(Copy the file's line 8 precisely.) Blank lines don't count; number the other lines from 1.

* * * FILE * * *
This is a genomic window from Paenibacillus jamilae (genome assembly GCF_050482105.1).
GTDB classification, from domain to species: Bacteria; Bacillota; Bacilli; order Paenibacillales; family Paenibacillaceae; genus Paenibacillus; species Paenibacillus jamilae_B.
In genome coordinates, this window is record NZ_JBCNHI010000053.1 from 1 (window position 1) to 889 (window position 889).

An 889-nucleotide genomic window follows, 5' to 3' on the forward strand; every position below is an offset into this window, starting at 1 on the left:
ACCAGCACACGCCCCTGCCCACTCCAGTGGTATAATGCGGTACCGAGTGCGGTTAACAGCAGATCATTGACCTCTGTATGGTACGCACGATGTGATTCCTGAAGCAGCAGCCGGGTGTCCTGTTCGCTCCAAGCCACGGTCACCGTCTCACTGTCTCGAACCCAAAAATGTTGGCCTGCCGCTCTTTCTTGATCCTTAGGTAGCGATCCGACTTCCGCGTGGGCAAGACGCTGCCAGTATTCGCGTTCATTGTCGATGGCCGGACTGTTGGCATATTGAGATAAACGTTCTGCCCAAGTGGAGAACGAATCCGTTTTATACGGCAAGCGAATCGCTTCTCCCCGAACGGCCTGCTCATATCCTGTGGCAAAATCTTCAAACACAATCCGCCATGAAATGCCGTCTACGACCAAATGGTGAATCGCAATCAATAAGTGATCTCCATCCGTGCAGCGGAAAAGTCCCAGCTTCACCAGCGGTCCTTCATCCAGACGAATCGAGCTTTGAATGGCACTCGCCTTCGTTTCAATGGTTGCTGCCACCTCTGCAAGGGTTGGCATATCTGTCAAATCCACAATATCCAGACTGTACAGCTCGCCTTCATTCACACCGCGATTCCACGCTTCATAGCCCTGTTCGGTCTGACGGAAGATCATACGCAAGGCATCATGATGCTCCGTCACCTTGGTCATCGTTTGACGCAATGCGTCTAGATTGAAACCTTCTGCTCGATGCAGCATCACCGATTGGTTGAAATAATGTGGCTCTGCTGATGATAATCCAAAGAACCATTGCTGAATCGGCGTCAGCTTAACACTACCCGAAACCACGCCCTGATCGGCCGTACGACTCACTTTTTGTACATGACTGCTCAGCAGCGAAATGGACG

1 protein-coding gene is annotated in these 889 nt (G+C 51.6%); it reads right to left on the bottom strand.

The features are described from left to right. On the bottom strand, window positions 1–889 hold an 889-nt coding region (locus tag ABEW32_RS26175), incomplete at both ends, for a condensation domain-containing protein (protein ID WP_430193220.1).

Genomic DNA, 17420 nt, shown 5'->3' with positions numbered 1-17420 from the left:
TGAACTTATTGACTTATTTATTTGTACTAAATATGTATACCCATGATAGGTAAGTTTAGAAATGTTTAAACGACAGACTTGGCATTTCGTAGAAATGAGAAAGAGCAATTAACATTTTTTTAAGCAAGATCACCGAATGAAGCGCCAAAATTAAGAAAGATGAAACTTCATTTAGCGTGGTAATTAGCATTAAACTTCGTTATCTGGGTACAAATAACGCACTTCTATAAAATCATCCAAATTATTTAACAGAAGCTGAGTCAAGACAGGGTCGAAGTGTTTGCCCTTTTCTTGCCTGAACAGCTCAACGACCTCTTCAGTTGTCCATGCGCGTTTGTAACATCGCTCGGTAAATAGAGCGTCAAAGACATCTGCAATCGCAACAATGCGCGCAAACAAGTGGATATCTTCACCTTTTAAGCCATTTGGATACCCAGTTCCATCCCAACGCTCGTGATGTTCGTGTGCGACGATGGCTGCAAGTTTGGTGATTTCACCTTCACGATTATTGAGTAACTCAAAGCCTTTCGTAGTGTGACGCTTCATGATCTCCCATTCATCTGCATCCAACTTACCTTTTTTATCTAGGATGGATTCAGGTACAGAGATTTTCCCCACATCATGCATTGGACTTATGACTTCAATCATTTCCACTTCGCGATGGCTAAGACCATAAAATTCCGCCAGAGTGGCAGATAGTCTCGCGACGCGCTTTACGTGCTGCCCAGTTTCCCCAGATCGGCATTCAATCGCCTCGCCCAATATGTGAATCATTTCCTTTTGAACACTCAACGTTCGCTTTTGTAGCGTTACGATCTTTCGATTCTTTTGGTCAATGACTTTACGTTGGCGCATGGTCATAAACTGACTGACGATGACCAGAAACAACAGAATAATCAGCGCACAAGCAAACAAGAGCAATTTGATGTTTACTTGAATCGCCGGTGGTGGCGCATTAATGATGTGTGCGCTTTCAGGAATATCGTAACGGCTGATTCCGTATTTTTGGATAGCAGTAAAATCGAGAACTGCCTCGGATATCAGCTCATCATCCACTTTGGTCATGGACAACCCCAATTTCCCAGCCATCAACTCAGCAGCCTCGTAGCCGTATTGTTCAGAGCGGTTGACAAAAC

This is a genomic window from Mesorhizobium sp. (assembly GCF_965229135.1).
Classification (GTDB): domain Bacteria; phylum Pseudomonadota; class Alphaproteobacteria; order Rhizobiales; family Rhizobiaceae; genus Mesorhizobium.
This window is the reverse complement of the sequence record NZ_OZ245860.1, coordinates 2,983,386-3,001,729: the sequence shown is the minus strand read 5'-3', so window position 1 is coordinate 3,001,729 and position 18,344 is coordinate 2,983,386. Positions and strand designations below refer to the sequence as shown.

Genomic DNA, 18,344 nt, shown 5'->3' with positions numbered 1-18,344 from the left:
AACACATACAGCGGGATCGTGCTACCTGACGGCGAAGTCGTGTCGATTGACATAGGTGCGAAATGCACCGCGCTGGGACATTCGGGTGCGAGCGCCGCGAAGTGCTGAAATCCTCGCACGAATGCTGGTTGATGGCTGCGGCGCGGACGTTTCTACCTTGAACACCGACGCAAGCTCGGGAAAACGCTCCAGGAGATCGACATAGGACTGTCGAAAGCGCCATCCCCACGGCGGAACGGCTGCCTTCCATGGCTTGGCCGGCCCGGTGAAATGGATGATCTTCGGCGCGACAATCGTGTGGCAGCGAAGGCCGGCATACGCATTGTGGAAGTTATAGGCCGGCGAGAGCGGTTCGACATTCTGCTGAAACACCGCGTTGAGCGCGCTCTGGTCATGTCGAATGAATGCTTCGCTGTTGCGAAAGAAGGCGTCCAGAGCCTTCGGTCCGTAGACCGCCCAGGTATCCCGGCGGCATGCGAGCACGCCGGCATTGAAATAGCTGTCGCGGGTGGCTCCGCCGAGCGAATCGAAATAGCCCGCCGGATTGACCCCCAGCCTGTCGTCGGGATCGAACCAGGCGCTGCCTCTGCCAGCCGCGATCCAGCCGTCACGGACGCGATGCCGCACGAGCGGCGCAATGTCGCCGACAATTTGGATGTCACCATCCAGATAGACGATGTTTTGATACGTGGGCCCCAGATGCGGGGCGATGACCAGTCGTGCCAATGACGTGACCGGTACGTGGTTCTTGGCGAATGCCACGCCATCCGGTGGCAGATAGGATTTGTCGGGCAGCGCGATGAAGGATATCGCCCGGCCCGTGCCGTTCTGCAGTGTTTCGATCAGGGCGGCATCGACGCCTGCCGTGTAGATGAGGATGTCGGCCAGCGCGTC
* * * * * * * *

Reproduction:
Genomic DNA, 17420 nt, shown 5'->3' with positions numbered 1-17420 from the left: